The steam also keeps the temperature even in the smoker. Most importantly, the steam from the water will keep the humidity up, which makes it harder for the steaks to dry out.
If you’re doing your best to create the ideal smoked steak, the type of wood you use in the smoker is of paramount importance. As a general rule, hardwoods are the best for smoking, and you’ll want to avoid softer woods like pine or cedar. Softer woods tend to produce excessive smoke, and some people even believe they may lead to illness.
Different hardwoods have different flavor profiles, and you might find that one or the other suits you best:
- Whiskey barrels – Some prominent whiskey manufacturers, including Jack Daniels, sell smoking wood made from their whiskey barrels. Most whiskey barrels are made of oak, which is a great wood for smoking in its own right. Whiskey-barrel smoker chips also impart a subtle whiskey flavor to your meat, which many people like.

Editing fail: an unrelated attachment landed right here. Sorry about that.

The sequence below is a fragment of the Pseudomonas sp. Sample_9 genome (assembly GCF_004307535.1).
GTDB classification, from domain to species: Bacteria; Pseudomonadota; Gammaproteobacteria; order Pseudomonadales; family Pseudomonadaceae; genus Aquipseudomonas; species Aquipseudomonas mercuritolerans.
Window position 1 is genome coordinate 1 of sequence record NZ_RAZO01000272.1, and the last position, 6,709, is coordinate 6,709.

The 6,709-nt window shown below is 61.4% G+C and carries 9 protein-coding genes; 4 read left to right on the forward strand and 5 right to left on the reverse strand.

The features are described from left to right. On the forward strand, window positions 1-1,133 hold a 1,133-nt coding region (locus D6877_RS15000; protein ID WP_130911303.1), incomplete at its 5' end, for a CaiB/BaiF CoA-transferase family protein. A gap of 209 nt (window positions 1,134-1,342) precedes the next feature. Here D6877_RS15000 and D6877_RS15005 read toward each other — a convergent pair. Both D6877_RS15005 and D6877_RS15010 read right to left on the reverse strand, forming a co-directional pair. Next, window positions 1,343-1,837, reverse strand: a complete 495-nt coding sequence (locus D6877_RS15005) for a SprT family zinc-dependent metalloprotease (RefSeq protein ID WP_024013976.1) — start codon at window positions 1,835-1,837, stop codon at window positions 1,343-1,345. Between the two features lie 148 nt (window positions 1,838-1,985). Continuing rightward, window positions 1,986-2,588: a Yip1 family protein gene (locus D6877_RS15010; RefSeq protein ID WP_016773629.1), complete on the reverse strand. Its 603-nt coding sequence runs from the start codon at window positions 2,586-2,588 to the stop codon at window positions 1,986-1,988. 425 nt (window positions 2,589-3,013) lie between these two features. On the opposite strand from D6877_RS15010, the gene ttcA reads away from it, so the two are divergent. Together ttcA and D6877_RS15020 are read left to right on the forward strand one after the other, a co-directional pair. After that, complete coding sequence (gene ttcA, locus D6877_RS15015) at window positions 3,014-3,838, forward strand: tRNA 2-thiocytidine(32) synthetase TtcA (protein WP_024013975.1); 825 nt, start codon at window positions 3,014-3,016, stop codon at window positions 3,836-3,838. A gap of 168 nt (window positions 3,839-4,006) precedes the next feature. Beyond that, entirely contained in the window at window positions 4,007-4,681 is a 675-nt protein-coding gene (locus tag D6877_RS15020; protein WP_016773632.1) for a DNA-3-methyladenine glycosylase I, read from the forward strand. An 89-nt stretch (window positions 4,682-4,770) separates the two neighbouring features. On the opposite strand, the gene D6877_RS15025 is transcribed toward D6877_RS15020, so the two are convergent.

- Acacia – You don’t hear about this one too often, but it has a flavor that’s essentially a milder version of mesquite.
- Maple – Maple has a flavor that is both smoky and sweet, although it’s more subtle than some woods on the list.
- Mesquite – This popular, earthy smoking wood is a popular one for people who smoke steak.
- Hickory – Hickory is commonly used to smoke bacon, but its strong smoky flavor also goes well with steak.
- Oak – Oak has a very mild smoky flavor, but it’s commonly used for smoking brisket.
- Sassafras – This wood imparts a flavor that’s a mix of smoky and sweet.
Smoking a steak well is a skill that involves a bit of a learning curve, but it’s well worth the effort. Of course, if you want optimal flavor, you’ll need to make sure each step in the process is carefully planned.
By choosing a quality cut of meat, seasoning it carefully, selecting the right wood for the smoker, and even choosing the right oil if you choose to reverse-sear it. Take your time, be open to a little experimentation, and enjoy your smoked steak!